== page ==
At a ground that is notorious for being a burial ground for spinners, South Africa’s spin-duo Duminy and Keshav Maharaj claimed six wickets between them to dismiss the Black Caps for just 268.
Seamers Morne Morkel and Kagiso Rabada had followed the customary trend by picking up the first three Kiwi wickets to fall, reducing the home side to 21/3 within the first hour, before Maharaj and then later Duminy prospered on a pitch that did not offer much assistance to the slow bowlers.
Due to the lack of turn of offer, the duo needed to box clever and opted to deliver the ball wide outside the off stump to lure the Kiwi batsmen forward. Maharaj gained success in this manner when opener Jeet Ravel pushed outside his off stump, but only managed to edge the left-armer to Hashim Amla at first slip on the stroke of lunchtime.
Jimmy Neesham was also out stretching forward to Maharaj, but on this occasion the Kiwi all-rounder did not keep his foot behind the line to allow Quinton de Kock to whip off the bails.
It was only until centurion Henry Nicholls (118), who forced Maharaj to bowl at him, did the Kiwis innings begin to prosper.
At that point, though, it was Duminy’s turn to make an impact when Nicholls’s positive attitude proved ultimately to be his undoing when the off-spinner slipped a flatter delivery underneath Nicholls’s bat. This opened the gate for Duminy to charge through and he picked up another two wickets in his following two overs to create another mini Kiwi collapse.
Even some lower-order slogging from Tim Southee could not deter Duminy as he battled on to claim the final New Zealand wicket to fall, which earned the 32-year-old his best-ever Test match bowling figures.
“There are times in the game when things need to go your way, and fortunately it happened for us. But I think that comes down to being consistent in trying to hit a certain area. With that things will happen for you. That played out today,” Duminy said.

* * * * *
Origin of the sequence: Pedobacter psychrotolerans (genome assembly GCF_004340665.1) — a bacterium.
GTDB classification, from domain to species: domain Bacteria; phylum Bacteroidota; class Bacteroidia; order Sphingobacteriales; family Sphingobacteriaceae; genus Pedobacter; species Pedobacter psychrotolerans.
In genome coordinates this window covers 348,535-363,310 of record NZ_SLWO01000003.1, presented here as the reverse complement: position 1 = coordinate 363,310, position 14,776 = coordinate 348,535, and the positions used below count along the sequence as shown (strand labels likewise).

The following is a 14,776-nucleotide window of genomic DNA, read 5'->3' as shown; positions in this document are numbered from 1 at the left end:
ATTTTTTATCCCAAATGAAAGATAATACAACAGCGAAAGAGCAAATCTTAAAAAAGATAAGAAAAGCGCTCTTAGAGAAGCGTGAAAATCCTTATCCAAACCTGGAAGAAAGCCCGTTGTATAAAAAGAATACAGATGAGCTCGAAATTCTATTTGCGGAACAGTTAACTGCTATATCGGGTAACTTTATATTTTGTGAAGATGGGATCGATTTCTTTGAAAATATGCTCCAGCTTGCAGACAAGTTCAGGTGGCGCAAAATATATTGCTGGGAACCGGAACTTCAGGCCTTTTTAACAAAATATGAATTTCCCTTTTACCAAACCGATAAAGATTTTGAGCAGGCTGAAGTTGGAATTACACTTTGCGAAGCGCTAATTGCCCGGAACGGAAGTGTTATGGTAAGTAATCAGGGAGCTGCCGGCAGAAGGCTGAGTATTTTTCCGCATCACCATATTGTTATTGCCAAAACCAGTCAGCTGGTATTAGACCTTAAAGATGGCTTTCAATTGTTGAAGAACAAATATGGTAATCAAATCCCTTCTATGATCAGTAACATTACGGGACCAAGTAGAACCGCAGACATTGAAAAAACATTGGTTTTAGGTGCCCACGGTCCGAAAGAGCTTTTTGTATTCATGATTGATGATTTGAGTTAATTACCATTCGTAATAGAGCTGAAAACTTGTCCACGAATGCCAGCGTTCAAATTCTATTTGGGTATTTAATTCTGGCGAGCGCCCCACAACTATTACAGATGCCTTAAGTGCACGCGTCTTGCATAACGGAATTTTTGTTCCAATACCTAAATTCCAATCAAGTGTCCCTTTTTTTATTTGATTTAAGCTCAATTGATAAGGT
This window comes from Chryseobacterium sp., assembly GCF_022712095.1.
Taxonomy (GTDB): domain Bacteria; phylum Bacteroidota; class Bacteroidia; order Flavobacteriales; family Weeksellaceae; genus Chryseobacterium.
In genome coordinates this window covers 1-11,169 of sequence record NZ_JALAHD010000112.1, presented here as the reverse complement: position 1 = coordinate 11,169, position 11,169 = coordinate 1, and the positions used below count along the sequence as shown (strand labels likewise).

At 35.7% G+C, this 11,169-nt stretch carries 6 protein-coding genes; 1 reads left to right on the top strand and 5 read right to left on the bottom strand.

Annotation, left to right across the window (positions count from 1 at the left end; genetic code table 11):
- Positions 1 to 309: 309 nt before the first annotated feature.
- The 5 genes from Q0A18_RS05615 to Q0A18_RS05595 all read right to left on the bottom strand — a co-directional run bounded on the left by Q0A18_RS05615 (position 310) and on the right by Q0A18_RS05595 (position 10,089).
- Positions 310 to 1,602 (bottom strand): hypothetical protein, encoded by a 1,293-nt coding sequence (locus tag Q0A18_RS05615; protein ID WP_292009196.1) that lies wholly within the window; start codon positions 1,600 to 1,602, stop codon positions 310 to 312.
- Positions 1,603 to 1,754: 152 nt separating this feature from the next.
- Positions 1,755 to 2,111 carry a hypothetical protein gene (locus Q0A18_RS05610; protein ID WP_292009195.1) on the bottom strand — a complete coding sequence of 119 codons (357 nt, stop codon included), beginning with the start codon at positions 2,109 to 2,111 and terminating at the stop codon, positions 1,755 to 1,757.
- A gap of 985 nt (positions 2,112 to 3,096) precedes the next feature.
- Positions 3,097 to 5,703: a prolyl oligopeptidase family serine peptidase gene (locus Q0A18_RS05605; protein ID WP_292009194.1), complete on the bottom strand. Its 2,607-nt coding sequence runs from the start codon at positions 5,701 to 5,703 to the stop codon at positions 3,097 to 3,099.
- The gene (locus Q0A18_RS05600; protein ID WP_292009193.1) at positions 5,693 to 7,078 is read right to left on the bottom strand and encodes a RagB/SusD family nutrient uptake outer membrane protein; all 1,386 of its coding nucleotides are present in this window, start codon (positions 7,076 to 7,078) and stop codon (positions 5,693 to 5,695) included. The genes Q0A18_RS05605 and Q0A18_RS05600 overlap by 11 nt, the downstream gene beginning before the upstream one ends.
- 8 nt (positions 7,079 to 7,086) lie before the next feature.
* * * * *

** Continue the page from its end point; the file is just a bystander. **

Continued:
“It is not a wicket that we would think spinners would dominate on. But I think the plan and strategy we had to take wickets was a really good one. We tried to bowl a bit of a wider line because there wasn’t a lot of purchase there for spinners. I thought our tactics were pretty good.”
Duminy equally offered praise to Nicholls for the way the 25-year-old carved out a century under severe pressure and in tough batting conditions.
“To come out and play as positive as he did was probably the way to go on a surface like that. He never backed off, always looked to play his shots. On a wicket like that it was the recipe for success and hopefully we can take something out of that,” Duminy explained.
South Africa will certainly hope to learn from Nicholls’s exploits as they slumped to 24/2 with opening pair Stephen Cook and Dean Elgar already back in the hut.
“(Friday) is obviously going to be a big day in terms of where this Test match goes. We’re looking for a ‘three-tick’ day and we going to have to graft hard as a batting unit,” Duminy said.
“There is still a little bit in that wicket. It has perhaps kind of died a little but that first hour tomorrow is going to be crucial with a hint of swing with Southee out there. We are going to have to bat well.”